09 March. 2022
FC Barcelona is the first elite football club to enter the metaverse realm. Barca’s president, Joan Lapota, announced
that Barcelona will be making their own metaverse with own cryptocurrency and launching own chain of NFTs. There is a hope that such a move will bring in younger audiences who are more used to new forms of digital entertainment. Can they really make something out of this technology?
The plans to issue NFTs spring from a hope that NFT income stream will help the club to recover from its recent financial difficulties. According to Deloitte Global, NFT for sports media will generate
more than US$2B in transactions this year, with 50% year-on-year growth. This could mean that by the end of the year, at least four million sports fans globally will own an NFT-based sports collectable. Professional US sports, where collectable cards are highly priced, such as basketball and baseball, already embraced NFTs and this move to the digital has proved very popular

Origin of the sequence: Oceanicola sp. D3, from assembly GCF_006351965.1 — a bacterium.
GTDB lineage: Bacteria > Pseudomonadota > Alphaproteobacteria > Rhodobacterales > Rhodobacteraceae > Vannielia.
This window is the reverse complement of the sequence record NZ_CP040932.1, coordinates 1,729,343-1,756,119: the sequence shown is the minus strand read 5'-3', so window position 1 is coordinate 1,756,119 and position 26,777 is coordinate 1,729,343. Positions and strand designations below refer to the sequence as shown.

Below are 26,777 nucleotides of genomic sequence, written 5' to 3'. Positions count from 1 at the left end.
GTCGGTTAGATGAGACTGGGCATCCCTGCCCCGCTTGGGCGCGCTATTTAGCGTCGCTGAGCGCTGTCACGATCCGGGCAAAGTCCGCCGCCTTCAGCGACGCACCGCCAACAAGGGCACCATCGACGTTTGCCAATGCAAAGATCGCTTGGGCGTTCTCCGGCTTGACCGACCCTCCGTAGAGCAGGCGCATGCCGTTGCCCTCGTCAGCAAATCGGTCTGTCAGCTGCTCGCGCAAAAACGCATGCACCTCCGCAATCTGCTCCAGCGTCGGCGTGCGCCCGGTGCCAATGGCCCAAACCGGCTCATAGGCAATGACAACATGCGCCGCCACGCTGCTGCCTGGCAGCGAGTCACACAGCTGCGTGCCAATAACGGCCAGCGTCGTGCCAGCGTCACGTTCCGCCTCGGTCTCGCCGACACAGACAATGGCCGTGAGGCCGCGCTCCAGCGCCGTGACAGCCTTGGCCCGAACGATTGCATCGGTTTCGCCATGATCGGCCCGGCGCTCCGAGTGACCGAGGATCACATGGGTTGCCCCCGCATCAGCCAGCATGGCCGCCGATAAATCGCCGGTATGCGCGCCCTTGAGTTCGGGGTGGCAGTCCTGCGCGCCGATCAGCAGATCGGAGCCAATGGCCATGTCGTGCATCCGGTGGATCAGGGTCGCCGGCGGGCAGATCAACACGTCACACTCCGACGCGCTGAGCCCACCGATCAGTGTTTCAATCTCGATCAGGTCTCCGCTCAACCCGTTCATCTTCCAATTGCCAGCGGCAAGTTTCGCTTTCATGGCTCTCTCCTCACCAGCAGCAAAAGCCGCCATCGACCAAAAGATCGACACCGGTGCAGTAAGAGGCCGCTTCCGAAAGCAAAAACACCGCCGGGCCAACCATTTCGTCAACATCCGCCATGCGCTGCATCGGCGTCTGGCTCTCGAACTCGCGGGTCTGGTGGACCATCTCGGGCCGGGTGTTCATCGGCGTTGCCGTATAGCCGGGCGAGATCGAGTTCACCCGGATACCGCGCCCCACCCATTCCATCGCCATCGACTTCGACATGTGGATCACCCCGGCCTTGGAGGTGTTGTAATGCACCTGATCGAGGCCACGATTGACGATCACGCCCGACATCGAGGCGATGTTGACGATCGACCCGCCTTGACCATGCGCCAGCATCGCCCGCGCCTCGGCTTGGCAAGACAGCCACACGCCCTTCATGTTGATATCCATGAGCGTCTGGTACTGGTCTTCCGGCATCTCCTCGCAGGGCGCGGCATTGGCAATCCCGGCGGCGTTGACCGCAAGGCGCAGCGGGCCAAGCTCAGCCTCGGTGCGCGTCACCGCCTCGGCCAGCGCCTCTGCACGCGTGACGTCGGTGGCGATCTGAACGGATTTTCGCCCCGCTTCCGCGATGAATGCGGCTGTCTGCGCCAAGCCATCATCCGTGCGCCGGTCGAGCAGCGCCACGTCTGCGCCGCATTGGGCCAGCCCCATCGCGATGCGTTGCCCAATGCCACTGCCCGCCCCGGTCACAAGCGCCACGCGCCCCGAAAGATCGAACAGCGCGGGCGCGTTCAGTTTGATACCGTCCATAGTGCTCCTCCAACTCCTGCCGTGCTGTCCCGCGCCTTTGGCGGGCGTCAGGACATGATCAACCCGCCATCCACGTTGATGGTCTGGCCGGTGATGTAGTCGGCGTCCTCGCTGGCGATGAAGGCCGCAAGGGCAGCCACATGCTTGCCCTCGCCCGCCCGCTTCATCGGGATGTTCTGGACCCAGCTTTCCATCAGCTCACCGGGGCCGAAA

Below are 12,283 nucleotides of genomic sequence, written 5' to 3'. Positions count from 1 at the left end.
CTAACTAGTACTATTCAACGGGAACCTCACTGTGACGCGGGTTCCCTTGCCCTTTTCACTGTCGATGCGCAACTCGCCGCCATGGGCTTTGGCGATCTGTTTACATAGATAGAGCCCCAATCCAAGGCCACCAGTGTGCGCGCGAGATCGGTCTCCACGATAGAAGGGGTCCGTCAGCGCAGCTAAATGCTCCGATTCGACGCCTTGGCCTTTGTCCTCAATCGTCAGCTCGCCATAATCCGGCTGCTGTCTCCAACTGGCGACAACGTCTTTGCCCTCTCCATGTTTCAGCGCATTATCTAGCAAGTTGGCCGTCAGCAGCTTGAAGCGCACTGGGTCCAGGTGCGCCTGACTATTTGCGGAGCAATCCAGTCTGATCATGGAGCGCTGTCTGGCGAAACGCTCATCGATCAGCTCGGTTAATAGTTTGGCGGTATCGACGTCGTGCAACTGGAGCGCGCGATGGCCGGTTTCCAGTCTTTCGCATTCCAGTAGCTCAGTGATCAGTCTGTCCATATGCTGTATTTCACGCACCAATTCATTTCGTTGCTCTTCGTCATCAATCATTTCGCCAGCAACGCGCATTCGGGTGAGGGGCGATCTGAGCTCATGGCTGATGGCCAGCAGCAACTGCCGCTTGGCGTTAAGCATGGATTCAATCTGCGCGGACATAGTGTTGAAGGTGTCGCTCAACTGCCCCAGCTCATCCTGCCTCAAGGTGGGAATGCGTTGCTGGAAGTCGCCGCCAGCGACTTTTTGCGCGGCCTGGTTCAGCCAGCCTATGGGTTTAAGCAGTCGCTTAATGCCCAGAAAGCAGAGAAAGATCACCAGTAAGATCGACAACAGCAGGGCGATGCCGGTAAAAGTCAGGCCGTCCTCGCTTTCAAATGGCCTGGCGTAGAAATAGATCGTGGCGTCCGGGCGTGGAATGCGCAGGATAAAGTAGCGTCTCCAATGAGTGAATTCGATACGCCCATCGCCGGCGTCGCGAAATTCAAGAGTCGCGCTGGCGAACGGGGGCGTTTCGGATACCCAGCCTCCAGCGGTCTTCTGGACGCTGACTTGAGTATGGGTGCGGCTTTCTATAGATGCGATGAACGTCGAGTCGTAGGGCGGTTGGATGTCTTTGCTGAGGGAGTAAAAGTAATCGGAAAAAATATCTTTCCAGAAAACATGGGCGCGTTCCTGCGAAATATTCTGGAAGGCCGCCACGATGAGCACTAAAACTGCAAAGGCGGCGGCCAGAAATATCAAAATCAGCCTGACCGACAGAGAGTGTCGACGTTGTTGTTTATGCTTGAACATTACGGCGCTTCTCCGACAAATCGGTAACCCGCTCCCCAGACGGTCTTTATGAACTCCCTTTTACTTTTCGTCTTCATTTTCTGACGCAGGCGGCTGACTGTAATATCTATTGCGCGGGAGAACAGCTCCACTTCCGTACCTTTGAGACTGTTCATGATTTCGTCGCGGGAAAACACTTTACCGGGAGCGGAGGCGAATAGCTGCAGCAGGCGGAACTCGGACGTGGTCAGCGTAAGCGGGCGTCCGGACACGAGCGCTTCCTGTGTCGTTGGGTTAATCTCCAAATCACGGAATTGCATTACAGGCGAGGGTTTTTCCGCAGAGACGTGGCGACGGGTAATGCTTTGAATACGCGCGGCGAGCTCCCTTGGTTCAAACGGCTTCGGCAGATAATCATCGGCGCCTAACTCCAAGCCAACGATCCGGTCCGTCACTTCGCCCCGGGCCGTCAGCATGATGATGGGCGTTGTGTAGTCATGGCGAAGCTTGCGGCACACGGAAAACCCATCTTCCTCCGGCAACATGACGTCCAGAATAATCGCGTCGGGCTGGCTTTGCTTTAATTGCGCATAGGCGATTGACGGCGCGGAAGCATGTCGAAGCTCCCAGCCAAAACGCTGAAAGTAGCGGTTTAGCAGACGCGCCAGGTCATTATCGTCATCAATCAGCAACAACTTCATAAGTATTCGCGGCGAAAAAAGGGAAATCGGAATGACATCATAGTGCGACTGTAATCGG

in the market.
While NFTs, with their collectable aspect and secondary market potential seem to be a natural development, Barca coin is a bit of a mystery. To be successful, a fungible token needs to have a real-life use. Launching a coin without a clear plan carries significant risks, and is unlikely to be a success. Barca metaverse is even less developed, though it has been revealed that it is expected to support FC Barcelona’s competitive video gaming teams
and its online video offering.
It is still out for a debate whether and how metaverses can be monetised. Sport as an industry, and football in particular, will be particularly tricky as their consumers are still in the early educational phase with regards to the new digital wave. I can imagine that if an immersive 360-degree game broadcast can be created and the next generation of fans can take part in a virtual stadium tour or have a connected online experience, the industry will leap-frog to an all-inclusive digital format, and the fans will follow. But a metaverse of a club is much more niche and much less interesting, both from technological and from consumer perspectives.